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Should You Pay $250 To Play This Casino Game?

Welcome to The Riddler. Every week, I offer up a problem related to the things we hold dear around here — math, logic and probability. These problems, puzzles and riddles come from lots of top-notch puzzle folks around the world, including you, the readers. You’ll find this week’s puzzle below.

Mull it over on your commute, dissect it on your lunch break, and argue about it with your friends and lovers. When you’re ready, submit your answer using the form at the bottom. I’ll reveal the solution next week, and a correct submission (chosen at random) will earn a shoutout in this column. Important small print: To be eligible for the shoutout, I need to receive your correct answer before 11:59 p.m. EDT on Sunday — have a great weekend!

Before we get to the new puzzle, let’s return to last week’s. Congratulations to рџ‘Џ Dan Katz рџ‘Џ of North Attleboro, Mass., our big winner. You can find a solution to the previous Riddler at the bottom of this post.

Now, here’s this week’s Riddler, which comes to us from Riddler Regular Laura Feiveson, an economist at the Federal Reserve’s Board of Governors.

Suppose a casino invents a new game that you must pay $250 to play. The game works like this: The casino draws random numbers between 0 and 1, from a uniform distribution. It adds them together until their sum is greater than 1, at which time it stops drawing new numbers. You get a payout of $100 each time a new number is drawn.

For example, suppose the casino draws 0.4 and then 0.7. Since the sum is greater than 1, it will stop after these two draws, and you receive $200. If instead it draws 0.2, 0.3, 0.3, and then 0.6, it will stop after the fourth draw and you will receive $400. Given the $250 entrance fee, should you play the game?

Specifically, what is the expected value of your winnings?

[Editor’s note: You know how sometimes your boss/teacher asks you not to bring your laptop to a meeting/class, and you’re all like, “Jeez, how am I gonna tweet during the meeting/class, then?” Well, I’m going to pull rank and ask that you don’t bring laptops to this Riddler. Next week I will highlight — nay, celebrate! — the elegant, pencil-and-paper solutions over the brutal, cold, silicon ones. We’re all on the honor system with one another, right? RIGHT?]

Need a hint? You can try asking me nicely. Want to submit a puzzle or problem? Email me.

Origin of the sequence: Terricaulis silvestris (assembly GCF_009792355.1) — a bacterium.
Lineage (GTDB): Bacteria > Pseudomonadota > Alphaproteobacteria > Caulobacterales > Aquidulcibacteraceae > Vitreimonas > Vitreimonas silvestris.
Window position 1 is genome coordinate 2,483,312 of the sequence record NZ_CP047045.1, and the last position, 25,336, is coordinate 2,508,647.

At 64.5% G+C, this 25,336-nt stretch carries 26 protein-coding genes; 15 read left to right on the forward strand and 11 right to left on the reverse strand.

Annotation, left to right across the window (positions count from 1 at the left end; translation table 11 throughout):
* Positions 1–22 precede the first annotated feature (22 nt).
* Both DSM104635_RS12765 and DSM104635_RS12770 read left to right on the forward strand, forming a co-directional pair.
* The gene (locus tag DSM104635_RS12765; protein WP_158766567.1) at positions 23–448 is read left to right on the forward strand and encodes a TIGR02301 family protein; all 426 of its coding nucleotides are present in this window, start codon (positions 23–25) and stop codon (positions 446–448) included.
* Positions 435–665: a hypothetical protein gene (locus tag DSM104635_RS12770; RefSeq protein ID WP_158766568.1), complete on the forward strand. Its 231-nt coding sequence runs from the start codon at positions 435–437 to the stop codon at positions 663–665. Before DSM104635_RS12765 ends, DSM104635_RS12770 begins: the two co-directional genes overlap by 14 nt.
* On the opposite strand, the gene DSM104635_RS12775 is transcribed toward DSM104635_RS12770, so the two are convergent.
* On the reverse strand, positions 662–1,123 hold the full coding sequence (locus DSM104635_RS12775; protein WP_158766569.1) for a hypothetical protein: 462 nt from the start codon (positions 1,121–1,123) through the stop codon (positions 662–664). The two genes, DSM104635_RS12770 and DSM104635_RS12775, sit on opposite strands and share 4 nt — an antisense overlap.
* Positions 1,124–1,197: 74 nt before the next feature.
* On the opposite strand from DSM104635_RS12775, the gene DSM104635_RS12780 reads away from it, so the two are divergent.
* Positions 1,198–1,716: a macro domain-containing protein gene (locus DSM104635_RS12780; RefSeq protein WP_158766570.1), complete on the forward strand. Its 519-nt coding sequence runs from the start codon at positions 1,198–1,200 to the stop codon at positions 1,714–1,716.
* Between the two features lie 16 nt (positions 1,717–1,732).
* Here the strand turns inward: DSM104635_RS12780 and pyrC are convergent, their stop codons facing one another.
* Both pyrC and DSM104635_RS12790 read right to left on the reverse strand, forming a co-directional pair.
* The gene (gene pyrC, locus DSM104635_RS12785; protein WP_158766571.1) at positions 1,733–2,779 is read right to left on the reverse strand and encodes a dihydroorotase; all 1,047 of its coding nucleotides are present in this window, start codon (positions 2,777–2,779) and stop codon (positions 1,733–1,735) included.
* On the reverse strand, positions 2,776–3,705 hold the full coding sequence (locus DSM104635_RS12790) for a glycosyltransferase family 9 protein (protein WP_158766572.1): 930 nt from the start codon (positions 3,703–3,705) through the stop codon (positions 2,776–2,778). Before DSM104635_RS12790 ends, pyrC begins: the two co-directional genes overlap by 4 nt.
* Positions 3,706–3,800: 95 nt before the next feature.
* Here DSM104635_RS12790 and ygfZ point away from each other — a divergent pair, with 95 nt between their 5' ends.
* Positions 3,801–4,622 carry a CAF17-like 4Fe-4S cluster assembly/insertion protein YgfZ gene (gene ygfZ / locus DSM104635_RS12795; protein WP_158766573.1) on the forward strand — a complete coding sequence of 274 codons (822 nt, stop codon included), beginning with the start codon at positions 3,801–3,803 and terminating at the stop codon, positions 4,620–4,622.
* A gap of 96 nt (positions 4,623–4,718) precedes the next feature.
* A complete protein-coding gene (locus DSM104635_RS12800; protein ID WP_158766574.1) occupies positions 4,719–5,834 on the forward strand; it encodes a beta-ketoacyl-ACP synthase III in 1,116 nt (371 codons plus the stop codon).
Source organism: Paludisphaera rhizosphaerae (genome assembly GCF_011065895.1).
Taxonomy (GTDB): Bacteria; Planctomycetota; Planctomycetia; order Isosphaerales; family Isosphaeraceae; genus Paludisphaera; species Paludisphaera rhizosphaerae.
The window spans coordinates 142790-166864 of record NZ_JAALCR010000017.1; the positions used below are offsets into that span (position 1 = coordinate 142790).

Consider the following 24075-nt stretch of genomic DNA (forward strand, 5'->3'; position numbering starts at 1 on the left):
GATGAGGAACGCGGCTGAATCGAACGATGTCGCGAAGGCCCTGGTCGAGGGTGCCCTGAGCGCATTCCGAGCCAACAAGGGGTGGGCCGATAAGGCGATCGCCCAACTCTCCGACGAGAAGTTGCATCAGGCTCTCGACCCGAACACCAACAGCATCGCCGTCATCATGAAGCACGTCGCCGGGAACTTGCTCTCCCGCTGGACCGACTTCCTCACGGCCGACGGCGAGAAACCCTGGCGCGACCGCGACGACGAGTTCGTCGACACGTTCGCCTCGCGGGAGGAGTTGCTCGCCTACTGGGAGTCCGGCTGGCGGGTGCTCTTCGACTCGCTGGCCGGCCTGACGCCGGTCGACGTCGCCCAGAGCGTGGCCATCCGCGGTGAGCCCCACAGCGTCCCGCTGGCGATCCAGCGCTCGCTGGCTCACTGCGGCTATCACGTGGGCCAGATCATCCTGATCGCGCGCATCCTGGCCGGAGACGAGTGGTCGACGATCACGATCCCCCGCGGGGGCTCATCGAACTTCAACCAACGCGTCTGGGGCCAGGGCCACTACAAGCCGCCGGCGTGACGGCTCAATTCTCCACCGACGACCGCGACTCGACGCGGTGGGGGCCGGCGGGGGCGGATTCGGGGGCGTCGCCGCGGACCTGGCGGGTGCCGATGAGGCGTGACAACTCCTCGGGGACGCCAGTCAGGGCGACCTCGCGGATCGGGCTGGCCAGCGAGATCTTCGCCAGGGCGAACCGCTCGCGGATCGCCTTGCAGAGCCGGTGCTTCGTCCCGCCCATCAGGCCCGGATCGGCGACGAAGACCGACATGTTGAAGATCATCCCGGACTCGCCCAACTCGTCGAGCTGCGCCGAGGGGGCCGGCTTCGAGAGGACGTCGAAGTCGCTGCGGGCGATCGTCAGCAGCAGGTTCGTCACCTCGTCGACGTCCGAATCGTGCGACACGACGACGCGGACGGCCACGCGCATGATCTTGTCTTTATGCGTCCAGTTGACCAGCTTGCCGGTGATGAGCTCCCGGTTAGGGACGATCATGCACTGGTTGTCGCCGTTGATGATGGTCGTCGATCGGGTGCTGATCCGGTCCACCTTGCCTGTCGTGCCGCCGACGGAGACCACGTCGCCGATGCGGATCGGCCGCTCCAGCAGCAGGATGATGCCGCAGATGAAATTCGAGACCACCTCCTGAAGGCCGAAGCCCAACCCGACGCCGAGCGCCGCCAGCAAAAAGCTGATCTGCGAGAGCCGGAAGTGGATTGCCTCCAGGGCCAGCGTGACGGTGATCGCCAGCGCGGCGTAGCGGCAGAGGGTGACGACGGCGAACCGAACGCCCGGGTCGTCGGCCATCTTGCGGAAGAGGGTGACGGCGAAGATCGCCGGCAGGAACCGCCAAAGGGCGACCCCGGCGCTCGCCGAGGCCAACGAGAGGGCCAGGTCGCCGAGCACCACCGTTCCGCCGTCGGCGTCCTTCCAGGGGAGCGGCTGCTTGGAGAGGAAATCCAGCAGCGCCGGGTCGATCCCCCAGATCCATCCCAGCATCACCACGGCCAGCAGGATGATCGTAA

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And here’s the solution to last week’s Riddler, concerning a mysterious man and an envelope full of money. A robust 42.8 percent of your submissions were correct. The solution is adapted from that of Dan, this week’s winner.

When given only nine chances to guess how much money is in the man’s mystery envelope, your first guess should be $745. There are two key ideas here: 1) If you’re ever making your final guess and are unsure of which of multiple options is correct, you should always choose the highest one, since it has a higher expected value. (It has the same chance of being right as other options, and it gives you more money if it’s right.) 2) If you have one guess, you can only be sure of winning if you have one option left. Two guesses will allow you to win with three options: Pick the middle amount of the three and then, if it’s wrong, the man telling you “higher” or “lower” will guarantee you can win with your last guess.

In general, using the strategy above, if you can win M options with N guesses, you can win 2M+1 options with N+1 guesses. Thus, by induction, you can win a (\(2^n-1\))-option game with n guesses. Thus, with nine guesses, you can win a 511-option game with certainty. Unfortunately, we have 1,000 options, but generalizing Idea 1, we’re best off making all our ensured wins as large as possible. So pretend the numbers from 1 to 489 don’t exist, and use Idea 2 on the numbers from 490 to 1,000. You’ll lose 489/1,000 of the time, but that was going to happen anyway, and this strategy ensures that the situations where you lose are the ones where there was the least to gain. Thus your first guess should be 745 (1,000 minus 255, which is smack in the middle of your 511 options), and your expected winnings will be $380.695 (511/1,000*745, since 745 is the average value of the amounts you might win).

Reader Justin Henderson was kind enough to send in his full decision tree — not a Giving Tree, but rather a Guessing Tree — for the problem:


And Roberto Linares broke down the expected winnings for each initial guess:


Thanks, as always, for an inbox full of rich, charty goodness. Have a wonderful weekend!

Oliver Roeder was a senior writer for FiveThirtyEight. He holds a Ph.D. in economics from the University of Texas at Austin, where he studied game theory and political competition.